Some nights the loneliness becomes shapes in the dark and you aren’t even afraid. Instead you ask, “Who are you? What do you want? Guess what I saw today?” And there is no answer, so you sleep and dream of people. People people people populate your dreams—and you are doing things with the people: talking, laughing, having sex, kissing, hugging, arguing, running from them and to them. You wake from your dreams and for a moment it is enough.

You have a constant “cruel wanting.”

The paradox is: though you are lonely, you want to be left alone. Because you get it in your head that people are not to be trusted. People mean hurt and chaos and responsibility. You can’t stand it but you do.

And that’s all I have to say to you today. That’s all I got.

————

(P.S. I’ll have another give-away next week, as well as a Repair of the Day, and some Dinner Ideas for One – WHEEHAW!.  – Judy D – you won the Mars Chocolate drawing from last week. Email or FB message me.  . . . )

The returning . . . the Cove at Killian Knob

misc dale and kat etc 147So, my friends. I have been gone from here a while. Other things and people and places grabbed hold of me, of my attention, of my time. But it has all been for the most wonderful beautiful of reasons: I have returned to my Cove at Killian Knob. Home. I am Home. I came back almost a year to the day I drove away from my Cove–thinking I may never be able to return. But my Cove was not about to let me go. My mountains knew I’d return. The creek shouts out to me–Welcome Home, Wild Wolf Woman Kathryn.

misc dale and kat etc 223I had to pinch myself every day for the first few weeks, and then, now a little over a month since my return, I at last do not fear I will awaken from some gorgeously warm dream. It is real. It is tangible. As real as my Crow cawing outside my window–he, Big Boy, tells me all the secrets to the cove; all the things I missed while I was gone from here. Each morning, and evening, I toss over the rail to the ground below some tidbits for him to eat, whistle for him, and there he comes, sailing on stretched wing, oily black and handsome. He now will, as he used to do, sit on the branch of the Tulip Poplar and watch me as I sit on the porch drinking my coffee, or maybe later my wine–at first, he did not trust that I would be here to stay and he was shy. Now? Now he knows. Just as other critters know I am here to stay: the coon, the squirrel, the bird, the rabbit, the turkey–all of them. Even the ones who hide and watch: the bobcat, the coyote, the bear, the deer.

misc dale and kat etc 170As always before, I turn my head slightly to the left and what fills my eyes is wild beauty. I glance down at my hands as they type upon my old trusty laptop, turn my head back slightly to the left, then gaze around my writing room, my library, my study, where someone special turned it into a warm and beautiful sanctuary with which to write and read and dream. I am filling my little log house back up with my Things–yes the knickknacks and doo-dads and furry throws and rugs and lamps that golden glow the rooms, but also bone and rock and bark and stump and twig and feather. It is as if I am in some mystical movie where the character steps from one realm of noise and confusion and crowds and discombobulation into an enchanted world: she closes the door behind her and doesn’t look back, for that near-year she spent away from her Cove was only an enterlude, only a miniscule slice of a luscious pie–she ate a tiny bite of that miniscule slice of pie and it did not taste of anything at all–now, here, the rest of the pie coats her tongue, slides down her throat with a slight tang and burn, and fills her belly–she is satiated now. That is how it is. And more.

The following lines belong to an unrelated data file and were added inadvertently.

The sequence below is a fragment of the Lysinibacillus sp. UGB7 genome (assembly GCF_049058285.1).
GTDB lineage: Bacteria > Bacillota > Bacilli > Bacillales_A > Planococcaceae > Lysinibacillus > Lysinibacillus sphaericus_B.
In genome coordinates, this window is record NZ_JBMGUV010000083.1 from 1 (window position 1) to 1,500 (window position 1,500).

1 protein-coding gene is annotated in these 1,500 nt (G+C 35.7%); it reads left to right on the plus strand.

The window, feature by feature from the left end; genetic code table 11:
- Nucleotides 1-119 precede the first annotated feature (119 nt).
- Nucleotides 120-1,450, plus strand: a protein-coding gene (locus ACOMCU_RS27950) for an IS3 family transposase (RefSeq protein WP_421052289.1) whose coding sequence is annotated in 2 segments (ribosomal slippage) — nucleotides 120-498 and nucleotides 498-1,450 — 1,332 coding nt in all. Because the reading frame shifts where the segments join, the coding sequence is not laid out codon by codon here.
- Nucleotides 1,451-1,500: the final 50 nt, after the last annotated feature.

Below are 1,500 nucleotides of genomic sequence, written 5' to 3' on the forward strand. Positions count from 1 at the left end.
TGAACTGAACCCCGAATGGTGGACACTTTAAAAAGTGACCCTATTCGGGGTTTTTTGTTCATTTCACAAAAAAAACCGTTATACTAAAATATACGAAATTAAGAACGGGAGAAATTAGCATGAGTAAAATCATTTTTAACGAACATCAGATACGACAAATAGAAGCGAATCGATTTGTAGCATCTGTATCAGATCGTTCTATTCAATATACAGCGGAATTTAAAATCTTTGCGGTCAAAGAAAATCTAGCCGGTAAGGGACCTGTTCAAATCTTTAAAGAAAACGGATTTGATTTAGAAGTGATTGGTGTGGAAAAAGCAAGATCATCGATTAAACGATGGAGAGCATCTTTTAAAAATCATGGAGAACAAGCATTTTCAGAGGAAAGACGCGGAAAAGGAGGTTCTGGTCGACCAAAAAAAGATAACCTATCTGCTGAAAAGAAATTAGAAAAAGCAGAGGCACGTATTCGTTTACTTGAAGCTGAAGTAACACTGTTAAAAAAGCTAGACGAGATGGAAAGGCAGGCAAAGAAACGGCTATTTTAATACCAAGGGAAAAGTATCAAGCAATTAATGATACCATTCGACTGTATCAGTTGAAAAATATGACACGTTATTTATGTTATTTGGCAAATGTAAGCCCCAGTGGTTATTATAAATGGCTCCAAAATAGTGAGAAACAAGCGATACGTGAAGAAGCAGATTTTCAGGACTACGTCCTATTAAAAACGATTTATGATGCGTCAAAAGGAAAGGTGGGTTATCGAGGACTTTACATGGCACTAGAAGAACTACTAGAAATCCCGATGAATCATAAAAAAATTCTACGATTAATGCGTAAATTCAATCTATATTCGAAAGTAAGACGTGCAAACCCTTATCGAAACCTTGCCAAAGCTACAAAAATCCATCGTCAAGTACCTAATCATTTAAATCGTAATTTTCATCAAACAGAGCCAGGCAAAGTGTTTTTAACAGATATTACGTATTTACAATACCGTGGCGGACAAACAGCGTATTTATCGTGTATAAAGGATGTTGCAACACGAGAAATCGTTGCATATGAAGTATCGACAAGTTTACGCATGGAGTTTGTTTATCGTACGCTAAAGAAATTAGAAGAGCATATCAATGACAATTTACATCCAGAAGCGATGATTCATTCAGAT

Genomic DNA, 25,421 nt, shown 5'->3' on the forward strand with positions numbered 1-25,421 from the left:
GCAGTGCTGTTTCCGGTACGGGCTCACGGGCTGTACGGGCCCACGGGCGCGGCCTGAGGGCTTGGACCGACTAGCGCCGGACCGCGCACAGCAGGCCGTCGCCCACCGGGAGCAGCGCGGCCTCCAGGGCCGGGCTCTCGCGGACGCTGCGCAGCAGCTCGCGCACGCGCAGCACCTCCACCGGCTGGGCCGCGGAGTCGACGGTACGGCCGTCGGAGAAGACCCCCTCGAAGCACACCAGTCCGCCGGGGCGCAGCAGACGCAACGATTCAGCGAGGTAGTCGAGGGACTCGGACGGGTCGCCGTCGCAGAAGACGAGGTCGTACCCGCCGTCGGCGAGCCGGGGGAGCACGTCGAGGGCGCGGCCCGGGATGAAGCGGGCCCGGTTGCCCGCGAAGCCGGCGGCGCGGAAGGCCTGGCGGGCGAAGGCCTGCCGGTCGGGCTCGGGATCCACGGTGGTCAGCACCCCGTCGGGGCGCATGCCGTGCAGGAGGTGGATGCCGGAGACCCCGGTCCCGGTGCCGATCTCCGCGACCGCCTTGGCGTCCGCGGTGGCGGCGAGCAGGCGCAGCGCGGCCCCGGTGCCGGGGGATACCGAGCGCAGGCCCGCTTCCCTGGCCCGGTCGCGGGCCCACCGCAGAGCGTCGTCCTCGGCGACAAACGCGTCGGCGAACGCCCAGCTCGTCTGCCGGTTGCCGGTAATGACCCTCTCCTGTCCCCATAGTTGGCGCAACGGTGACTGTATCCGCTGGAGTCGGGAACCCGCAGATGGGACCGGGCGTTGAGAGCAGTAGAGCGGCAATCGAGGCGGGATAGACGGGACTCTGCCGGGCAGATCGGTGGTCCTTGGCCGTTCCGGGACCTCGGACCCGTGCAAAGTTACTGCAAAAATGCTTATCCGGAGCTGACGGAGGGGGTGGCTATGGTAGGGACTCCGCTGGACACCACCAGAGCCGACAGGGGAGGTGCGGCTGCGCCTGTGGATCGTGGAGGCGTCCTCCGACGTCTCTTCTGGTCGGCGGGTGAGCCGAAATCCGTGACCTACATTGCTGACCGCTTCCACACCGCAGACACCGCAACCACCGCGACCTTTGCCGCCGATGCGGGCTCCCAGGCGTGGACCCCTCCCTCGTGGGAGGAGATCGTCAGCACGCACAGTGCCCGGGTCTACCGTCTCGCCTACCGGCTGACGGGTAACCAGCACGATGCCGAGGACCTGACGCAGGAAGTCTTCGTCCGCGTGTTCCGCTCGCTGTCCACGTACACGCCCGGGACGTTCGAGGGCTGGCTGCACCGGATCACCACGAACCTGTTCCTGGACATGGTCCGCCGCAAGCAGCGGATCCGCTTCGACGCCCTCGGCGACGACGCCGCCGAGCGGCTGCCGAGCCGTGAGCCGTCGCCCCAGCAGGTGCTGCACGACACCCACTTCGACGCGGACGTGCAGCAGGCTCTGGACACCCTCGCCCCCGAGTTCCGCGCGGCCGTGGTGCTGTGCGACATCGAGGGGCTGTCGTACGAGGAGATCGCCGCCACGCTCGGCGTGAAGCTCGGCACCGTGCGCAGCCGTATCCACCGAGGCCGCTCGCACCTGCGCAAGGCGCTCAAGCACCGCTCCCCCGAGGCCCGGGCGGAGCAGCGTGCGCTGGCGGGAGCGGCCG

misc dale and kat etc 094I did not come alone. Who knew? Who knew what life takes from us and gives to us. Even when we do not want it. Even when we fight with claws sharpened by what we think is best for us, never knowing that we do not always know what is best for us. Sometimes people come back into your life after many many years and you think, “Why, where have you been all these years?” and they say, “I was going to ask you the same thing.” And then you both laugh at the absurdity of it all. At the luck and timing of it all. At the luscious luscious wonder of it all. And there curled beside you is a little bitty dog. All your proclamations of “Never again! Never! I cannot bear to take into my life another sweet creature and have it die. No! NO!” and the little dog curled warm beside you huffs in his sleep, and if awakened would look up at you with his wonky teeth and you would Know. You’d just Know that he knows what he has done with you and to you and for you. And what his man has done to you and with you and for you. What both of these Living Beings have pulled you kicking and screaming into what you never ever believed in; what you scoffed at; what you considered ellusive and illusive and never ever for you.